December 02, 2020
Postacute care spending after cardiac surgery varies widely among hospitals and is primarily driven by differences in the use and intensity of facility-based postacute care, according to a Michigan-based study published online in the journal Circulation: Cardiovascular Quality and Outcomes.
“Optimizing facility-based postacute care after cardiac surgery offers unique opportunities to reduce potentially unwarranted care variation,” wrote researchers from the University of Michigan and the Michigan Society of Thoracic and Cardiovascular Surgeons Quality Collaborative.
Recognizing that postacute care has a major influence on cardiac surgical episode spending, researchers sought to identify sources of spending variation within 90 days of discharge following coronary artery bypass grafting (CABG) and aortic valve replacement (AVR) at 33 nonfederal acute care hospitals in Michigan. The retrospective analysis included both public and private administrative claims for 11,208 patients who underwent CABG and 6122 patients who underwent AVR between January 1, 2015, and December 31, 2018.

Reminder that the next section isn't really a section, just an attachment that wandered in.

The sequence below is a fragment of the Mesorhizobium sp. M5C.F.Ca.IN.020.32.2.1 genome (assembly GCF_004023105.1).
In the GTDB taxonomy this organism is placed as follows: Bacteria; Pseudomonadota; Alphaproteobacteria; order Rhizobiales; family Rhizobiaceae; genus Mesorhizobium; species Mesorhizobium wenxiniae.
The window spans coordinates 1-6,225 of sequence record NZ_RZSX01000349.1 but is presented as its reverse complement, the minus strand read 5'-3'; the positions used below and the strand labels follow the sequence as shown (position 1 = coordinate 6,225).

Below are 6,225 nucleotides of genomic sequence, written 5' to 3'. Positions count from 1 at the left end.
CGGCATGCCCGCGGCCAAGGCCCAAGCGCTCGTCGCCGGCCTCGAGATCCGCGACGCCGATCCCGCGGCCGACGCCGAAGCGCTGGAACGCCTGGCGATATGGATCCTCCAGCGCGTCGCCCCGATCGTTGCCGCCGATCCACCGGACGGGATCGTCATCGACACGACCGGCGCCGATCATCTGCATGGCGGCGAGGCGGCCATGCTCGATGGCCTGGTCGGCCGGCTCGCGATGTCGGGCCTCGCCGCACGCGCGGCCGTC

Some 86% of CABG episodes and 69.3% of AVR episodes included postacute care, the study found. Average postacute care spending across hospitals ranged from $3280 to $8186 for CABG and $2246 to $7710 for AVR.
More than 80% of the variation between low and high postacute care spending hospitals involved inpatient rehabilitation and skilled nursing facility care.
“At the hospital-level, postacute care spending was modestly correlated across procedures and payers,” researchers reported. “Spending associated with readmissions, emergency department visits, and outpatient facility care was significantly different between low and high postacute care spending hospitals in CABG and AVR episodes.”
Thompson MP, Yost ML, Syrjamaki JD, et al. Sources of Hospital Variation in Postacute Care Spending After Cardiac Surgery. Circ Cardiovasc Qual Outcomes. 2020;13(11):e006449. doi:10.1161/CIRCOUTCOMES.119.006449